The adhesive coated material is incorporated with the particulate as a simultaneous mixture by introduction into the fracturing or gravel packing fluid along with the particulate. The material may be introduced into the fluid before, after or simultaneously with introduction of the particulate into the fluid. The adhesive coated material may be pre-blended as a mixture of dry discrete components prior to introduction into the fluid. The adhesive coated material may be incorporated with the entire quantity of particulate introduced into the subterranean formation or it may be introduced with only a portion of the particulate, such as in the final stages of the treatment to place the intimate mixture in the formation in the vicinity of the wellbore. For example, the adhesive coated material may be added to only the final 20 to 30 percent of the fluid introduced into the formation. In this instance, the intimate mixture will form a tail-in to the treatment which upon interaction within the formation with the particulate will cause the other particles to bridge on the agglomerates formed therein and prevent movement of the particles into the wellbore with any produced fluids.

The adhesive coated material upon introduction into the formation is heated to a temperature above the temperature at which the material is admixed as a simultaneous mixture. In one embodiment, the adhesive coating on the material softens as it is heated and generally becomes tacky or adhesive whereupon it adheres to or binds particles of the particulate in which it is in contact within the formation. When the material is a thermoplastic that has been subjected to either uniaxial or biaxial stress prior to addition to the particulate, the thermoplastic material may exhibit the additional property of shrinking and twisting further binding the material to the particulate. In one embodiment the material is a thermoplastic material that is subjected to biaxial stress through the formation of a film of the material. The film may be cut into ribbons, chopped or slit or shredded into flakes or small pieces and also may be comprised of multiple layers of different thermoplastic materials to vary the properties of the material. In this instance, the adhesive coating may comprise a layer of thermoplastic material bonded to another layer of material which functions as a substrate. The layered material then may be cut or shredded as desired. Thus, an adhesive coating can be combined with a material that will readily shrink or distort upon heating to improve the agglomeration properties.

To further illustrate the present invention and not by way of limitation, the following examples are provided.

EXAMPLE I

The stabilization properties of the method of the present invention are determined by comparison to a viscosified fluid containing particulate in a flow cell. Proppant conductivity and critical proppant flowback velocity is measure in an American Petroleum Institute approved simulated fracture flow cell. The cell has a proppant bed size of about 1.5 inches in height, about 7 inches in length and about 0.25 inches in width. The bed is initially prepacked with 20-40 mesh Brady Sand by introducing the sand into the cell in a borate crosslinked guar fluid containing 30 pounds of guar per 1000 gallons of aqueous fluid. The fluid also included a quantity of an oxidizing breaker with a low temperature catalyst to break the gel. The cell was maintained at a temperature of 250° F. for approximately 16-18 hours and the fracture conductivity was determined at a simulated closure stress of 2000 psi using a 2% KC1 solution. Once conductivity was established, the screen in the end of the flow cell was removed and the cell was fitted with a full open slot about 1.5 inches high and 0.25 inches wide visible through a sight glass. Fluid flow of a 2% KC1 solution then was initiated at steadily increasing flow rates through the proppant bed until proppant production was noted to occur through the slot. The cell then is cleaned and packed with another proppant material for testing. The test was repeated using a proppant containing 1 percent by weight of glass fibers having a 12 micron diameter and 1/2 inch length and a phenolic coating that becomes adhesive at a temperature above 150° F. and a proppant containing 0.5% by weight of a thermoplastic material comprising polyethylene film having a polyvinyl alcohol coating in ribbons 0.25 inch long, 0.18 inch wide and 0.002 inch thick.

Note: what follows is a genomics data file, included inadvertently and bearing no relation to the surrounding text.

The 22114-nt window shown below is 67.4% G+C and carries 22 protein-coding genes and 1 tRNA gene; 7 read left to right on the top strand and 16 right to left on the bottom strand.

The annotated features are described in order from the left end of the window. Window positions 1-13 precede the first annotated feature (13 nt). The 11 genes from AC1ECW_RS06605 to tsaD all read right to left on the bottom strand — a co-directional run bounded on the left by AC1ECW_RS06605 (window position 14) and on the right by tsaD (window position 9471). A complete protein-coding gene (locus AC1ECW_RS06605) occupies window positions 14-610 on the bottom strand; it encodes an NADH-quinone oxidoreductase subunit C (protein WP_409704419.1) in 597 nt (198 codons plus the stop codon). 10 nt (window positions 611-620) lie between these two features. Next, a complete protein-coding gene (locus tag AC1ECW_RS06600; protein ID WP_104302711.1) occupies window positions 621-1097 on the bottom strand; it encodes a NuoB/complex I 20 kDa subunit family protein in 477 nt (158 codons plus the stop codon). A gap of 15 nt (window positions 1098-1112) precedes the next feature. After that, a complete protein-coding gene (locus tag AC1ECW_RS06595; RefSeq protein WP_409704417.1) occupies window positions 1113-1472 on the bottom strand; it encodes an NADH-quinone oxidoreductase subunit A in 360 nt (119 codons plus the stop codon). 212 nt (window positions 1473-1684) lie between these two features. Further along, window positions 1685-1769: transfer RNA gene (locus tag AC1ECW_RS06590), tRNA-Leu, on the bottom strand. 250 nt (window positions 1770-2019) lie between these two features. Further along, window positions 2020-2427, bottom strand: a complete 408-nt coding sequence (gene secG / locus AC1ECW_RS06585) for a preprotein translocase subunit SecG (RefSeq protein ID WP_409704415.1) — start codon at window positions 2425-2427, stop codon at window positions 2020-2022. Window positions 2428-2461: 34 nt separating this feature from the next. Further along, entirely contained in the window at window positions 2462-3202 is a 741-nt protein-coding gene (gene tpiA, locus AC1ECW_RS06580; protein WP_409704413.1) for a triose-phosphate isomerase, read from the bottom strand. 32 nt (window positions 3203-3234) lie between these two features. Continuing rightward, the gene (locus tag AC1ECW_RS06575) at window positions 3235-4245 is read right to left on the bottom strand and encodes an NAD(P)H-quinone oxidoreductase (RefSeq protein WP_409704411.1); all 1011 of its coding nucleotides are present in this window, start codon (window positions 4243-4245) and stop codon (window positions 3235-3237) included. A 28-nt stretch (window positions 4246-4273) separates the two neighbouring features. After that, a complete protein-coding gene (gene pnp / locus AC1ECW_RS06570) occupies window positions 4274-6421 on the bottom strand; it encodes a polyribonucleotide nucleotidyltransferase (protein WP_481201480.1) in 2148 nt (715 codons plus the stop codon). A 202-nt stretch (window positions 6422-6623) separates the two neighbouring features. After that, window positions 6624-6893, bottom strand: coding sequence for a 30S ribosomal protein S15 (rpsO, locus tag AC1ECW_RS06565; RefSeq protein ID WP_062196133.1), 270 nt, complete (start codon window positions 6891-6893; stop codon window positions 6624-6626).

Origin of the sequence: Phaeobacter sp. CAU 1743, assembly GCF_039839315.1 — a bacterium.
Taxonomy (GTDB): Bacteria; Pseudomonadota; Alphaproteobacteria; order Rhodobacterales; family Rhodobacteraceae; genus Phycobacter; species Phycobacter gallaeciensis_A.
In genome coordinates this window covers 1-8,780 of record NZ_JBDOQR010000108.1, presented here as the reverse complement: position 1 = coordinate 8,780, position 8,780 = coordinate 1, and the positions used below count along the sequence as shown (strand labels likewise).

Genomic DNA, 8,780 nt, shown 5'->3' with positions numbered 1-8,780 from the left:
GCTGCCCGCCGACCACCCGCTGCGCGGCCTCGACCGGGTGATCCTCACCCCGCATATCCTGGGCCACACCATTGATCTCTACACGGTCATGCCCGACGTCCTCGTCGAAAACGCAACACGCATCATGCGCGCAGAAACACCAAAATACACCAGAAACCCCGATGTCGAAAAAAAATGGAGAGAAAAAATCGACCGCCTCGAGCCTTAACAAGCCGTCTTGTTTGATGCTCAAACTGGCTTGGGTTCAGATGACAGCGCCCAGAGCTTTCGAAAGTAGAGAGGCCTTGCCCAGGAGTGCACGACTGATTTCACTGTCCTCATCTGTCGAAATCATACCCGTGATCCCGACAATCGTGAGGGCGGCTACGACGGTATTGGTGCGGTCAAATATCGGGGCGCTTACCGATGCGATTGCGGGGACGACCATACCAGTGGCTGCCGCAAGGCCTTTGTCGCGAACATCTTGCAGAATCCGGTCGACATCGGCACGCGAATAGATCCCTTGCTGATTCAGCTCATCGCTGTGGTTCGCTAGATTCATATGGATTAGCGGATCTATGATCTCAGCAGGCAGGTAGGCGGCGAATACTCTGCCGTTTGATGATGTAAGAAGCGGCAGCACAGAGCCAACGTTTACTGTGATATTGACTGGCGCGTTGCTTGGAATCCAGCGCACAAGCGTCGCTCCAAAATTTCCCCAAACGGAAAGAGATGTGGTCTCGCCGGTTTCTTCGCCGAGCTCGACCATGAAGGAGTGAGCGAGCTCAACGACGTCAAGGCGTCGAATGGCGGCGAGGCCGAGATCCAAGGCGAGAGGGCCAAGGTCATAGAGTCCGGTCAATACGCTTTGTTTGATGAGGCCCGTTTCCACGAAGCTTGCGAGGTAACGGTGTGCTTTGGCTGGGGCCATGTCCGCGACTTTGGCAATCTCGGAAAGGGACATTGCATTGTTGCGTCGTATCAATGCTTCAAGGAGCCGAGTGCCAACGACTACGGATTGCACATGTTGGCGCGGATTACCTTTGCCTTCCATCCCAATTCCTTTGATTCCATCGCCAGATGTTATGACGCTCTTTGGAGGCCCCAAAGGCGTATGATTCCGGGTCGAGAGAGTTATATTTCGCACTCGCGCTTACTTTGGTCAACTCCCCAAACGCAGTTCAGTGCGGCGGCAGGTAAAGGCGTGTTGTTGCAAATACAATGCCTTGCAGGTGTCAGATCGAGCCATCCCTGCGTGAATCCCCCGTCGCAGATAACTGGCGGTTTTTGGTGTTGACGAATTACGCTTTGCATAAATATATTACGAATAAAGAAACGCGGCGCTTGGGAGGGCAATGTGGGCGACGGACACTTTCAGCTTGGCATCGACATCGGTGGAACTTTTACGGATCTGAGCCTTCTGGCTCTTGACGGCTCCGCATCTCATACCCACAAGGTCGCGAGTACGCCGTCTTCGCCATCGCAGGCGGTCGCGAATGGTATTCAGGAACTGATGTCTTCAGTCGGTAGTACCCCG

Sand production occurred in the test of proppant alone at a flow rate of 150 cc per minute. No sand production was found to occur in the test using phenolic coated glass fibers or polyvinyl alcohol coated polyethylene ribbons at a flow rate of 500 cc per minute which was the maximum pump rate achievable by the test equipment.

While the present invention has been described with regard to that which is currently considered to comprise the preferred embodiments of the invention, other embodiments have been suggested and still other embodiments will occur to those individuals skilled in the art upon receiving the foregoing specification. It is intended that all such embodiments shall be included within the scope of the present invention as defined by the claims appended hereto.

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Classifications
U.S. Classification166/276, 166/288, 166/281, 166/280.2, 166/295, 507/924
International ClassificationE21B43/267, C09K8/88, C09K8/575, E21B43/02, C09K8/80, E21B43/04
Cooperative ClassificationY10S507/924, E21B43/025, C09K8/80, C09K8/5755, E21B43/267, E21B43/04, C09K8/88
European ClassificationC09K8/88, E21B43/04, E21B43/267, C09K8/575B4, C09K8/80, E21B43/02B
Legal Events
DateCodeEventDescription
May 15, 2008FPAYFee payment
Year of fee payment: 12
May 28, 2004FPAYFee payment
Year of fee payment: 8
May 31, 2000FPAYFee payment
Year of fee payment: 4
Nov 3, 1995ASAssignment
Owner name: HALLIBURTON COMPANY, OKLAHOMA
Free format text: ASSIGNMENT OF ASSIGNORS INTEREST;ASSIGNORS:CAVENY, WILLIAM J.;WEAVER, JIM D.;NGUYEN, PHILIP D.;REEL/FRAME:007738/0376
Effective date: 19951019